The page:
Conducting such studies in India is an ethical obligation, argues Saumil Dholakia, psychiatry professor at the Christian Medical College in Vellore, in his article in IJME. We need to do justice to our own people by generating molecules and testing them in our own population for its benefit, at the same time making sure that the participants are ethically protected, says Dholakia. He gives the example of the recent typhoid vaccine developed by Hyderabad-based biotech company Bharat Biotech International, which did the human infection study on participants in Oxford although the virus strain was developed in India. It would have been better to conduct the study in the Indian population because typhoid is common here, says Krishna Ella, managing director of Bharat Biotech.
One major reason scientists globally are pushing for human infection models is because animal models to study infectious diseases are failing. Scientists say the interaction between the human and the pathogen is very specific in case of some diseases. “Humans get dengue,” says Kang. “Dogs don’t get dengue. Rabbits don’t get dengue.” Infectious diseases contribute to 27 per cent of deaths in India.
Scientists say human infection studies could also make the drug or vaccine discovery process efficient by predicting failure faster. For example, if you have 10 trial vaccines, you could give it to small number of participants and then infect them with a pathogen to check which vaccine worked and which didn’t. In conventional trials, scientists would give those 10 vaccines to a large number of participants and then wait for them to get infected naturally.
Laying the ground for such studies would require resources to set up high quality research infrastructure, including labs to generate pathogen strains, and facilities to isolate participants to prevent them from infecting others in their community. Some scientists argue the first step should be to collect national-level data about the genetic and immunological profile of Indian population to better understand results in human infection studies.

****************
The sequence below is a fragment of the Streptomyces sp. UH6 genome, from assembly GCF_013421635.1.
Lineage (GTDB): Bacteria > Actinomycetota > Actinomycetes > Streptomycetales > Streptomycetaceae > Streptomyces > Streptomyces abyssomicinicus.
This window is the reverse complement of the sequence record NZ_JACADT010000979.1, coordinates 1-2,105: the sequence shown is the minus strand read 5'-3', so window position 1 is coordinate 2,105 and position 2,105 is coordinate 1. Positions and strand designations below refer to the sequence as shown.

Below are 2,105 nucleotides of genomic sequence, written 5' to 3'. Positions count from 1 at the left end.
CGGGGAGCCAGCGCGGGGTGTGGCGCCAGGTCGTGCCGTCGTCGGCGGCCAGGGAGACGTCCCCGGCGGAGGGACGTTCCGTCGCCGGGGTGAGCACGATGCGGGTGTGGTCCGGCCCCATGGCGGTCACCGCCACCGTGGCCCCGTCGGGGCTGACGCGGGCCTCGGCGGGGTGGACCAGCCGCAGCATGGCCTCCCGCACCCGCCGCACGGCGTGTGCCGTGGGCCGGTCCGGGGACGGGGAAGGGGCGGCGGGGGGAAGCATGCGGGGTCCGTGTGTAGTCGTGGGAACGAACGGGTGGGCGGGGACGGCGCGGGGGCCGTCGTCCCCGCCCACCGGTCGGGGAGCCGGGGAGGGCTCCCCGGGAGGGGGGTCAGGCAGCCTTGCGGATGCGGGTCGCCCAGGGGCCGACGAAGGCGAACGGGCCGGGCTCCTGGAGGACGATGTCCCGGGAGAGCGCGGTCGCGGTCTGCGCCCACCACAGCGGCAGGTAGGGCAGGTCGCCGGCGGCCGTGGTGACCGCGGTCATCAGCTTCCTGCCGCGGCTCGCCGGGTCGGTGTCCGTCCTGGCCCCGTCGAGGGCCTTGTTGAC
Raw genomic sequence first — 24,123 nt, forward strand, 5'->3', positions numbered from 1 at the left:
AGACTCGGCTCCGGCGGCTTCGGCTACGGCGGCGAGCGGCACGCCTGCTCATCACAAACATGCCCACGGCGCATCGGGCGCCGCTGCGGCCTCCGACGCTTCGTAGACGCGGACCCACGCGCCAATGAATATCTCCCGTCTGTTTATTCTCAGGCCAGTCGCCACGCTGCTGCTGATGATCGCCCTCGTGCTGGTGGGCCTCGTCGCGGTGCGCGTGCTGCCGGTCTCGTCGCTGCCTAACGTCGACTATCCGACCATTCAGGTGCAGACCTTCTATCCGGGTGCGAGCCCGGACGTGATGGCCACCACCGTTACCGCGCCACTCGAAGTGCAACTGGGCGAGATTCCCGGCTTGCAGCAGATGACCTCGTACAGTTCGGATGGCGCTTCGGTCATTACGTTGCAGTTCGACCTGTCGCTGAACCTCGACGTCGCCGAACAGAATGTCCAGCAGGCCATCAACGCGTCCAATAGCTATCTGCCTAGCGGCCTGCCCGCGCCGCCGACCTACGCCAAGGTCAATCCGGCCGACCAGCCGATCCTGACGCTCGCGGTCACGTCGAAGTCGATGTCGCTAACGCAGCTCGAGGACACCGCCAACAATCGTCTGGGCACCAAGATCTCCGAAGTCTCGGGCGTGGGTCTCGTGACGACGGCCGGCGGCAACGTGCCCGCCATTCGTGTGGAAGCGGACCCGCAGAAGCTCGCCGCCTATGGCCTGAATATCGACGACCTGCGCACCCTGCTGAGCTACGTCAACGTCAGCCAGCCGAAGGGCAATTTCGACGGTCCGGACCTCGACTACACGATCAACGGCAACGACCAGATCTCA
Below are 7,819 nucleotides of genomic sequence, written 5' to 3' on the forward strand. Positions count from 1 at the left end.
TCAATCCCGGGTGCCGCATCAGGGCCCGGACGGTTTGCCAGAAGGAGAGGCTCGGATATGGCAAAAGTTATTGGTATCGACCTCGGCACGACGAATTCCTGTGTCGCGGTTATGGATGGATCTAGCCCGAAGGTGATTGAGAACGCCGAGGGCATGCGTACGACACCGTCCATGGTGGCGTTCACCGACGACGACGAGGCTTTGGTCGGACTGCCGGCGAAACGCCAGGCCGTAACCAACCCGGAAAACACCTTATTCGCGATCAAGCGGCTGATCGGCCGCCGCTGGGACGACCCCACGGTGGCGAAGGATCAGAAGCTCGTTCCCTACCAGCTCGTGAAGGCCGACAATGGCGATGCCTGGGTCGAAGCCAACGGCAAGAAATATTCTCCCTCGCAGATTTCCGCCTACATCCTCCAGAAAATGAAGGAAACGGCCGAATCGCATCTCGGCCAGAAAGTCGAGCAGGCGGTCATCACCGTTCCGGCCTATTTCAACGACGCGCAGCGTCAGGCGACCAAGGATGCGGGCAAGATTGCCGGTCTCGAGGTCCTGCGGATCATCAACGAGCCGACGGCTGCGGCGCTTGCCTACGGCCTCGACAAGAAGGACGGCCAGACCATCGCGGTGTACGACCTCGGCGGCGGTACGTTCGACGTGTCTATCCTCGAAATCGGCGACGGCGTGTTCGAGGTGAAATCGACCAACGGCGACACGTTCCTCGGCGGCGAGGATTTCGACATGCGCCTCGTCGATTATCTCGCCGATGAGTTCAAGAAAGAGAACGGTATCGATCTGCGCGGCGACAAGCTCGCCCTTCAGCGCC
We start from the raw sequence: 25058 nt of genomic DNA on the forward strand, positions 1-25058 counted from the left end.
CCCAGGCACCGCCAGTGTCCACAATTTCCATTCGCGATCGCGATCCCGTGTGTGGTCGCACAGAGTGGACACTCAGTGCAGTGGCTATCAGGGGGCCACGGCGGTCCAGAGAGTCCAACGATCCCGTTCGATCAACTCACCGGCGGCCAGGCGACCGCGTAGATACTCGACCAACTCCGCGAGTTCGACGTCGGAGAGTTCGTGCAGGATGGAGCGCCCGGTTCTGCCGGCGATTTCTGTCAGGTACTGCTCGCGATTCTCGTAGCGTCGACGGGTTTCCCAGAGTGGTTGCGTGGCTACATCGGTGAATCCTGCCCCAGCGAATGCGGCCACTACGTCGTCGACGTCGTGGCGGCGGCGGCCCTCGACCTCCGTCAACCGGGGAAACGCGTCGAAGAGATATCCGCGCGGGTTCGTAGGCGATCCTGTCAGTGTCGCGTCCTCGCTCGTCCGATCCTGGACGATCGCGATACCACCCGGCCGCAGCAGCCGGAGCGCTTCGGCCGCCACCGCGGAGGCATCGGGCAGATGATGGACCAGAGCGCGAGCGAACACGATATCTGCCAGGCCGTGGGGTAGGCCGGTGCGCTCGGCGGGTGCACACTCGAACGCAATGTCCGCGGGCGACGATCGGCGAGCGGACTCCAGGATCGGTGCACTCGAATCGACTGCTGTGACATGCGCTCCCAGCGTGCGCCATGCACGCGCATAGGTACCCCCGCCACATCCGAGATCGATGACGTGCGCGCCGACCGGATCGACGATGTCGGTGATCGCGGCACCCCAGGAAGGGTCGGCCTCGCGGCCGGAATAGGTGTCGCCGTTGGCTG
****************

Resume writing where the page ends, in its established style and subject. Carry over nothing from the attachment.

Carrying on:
Even if human infection studies are valuable, say scientists and ethicists, they should be allowed only after it can be ensured that poor and vulnerable populations are not exploited. The ethical concerns emerge from the space where India has a whole history of violations of informed consent process and oversight of ethics committees in some clinical trials in India, says Anant Bhan, independent bioethics researcher in India. The issue of compensation for lost time, income and transport cost to participants, for example, is a tricky one especially in developing countries where money could influence poor people to participate in human infection studies, says Amar Jesani, one of the founders of IJME.
Although ethicists say participation in such studies should be voluntary and not induced by money, studies have shown that any payment could be an inducement in poor countries.
Ethicists suggest that one way to ensure voluntary participation is that medical researchers go out in communities to educate them again and again so that people fully understand the research and risks before consenting to participate.
What also needs discussion is whether and how the profits earned after discovery of a vaccine or drug will be shared with those who participated in human-infection studies, “otherwise it is an unequal relationship,” says Jesani.
“We are keenly watching these discussions,” says an official of the Indian Council of Medical Research, a government institute responsible for undertaking and coordinating biomedical research in India. “It [human-infection studies] is a very new thing for India, and needs more discussion. If scientists justify the need, we’d be happy to work on this.”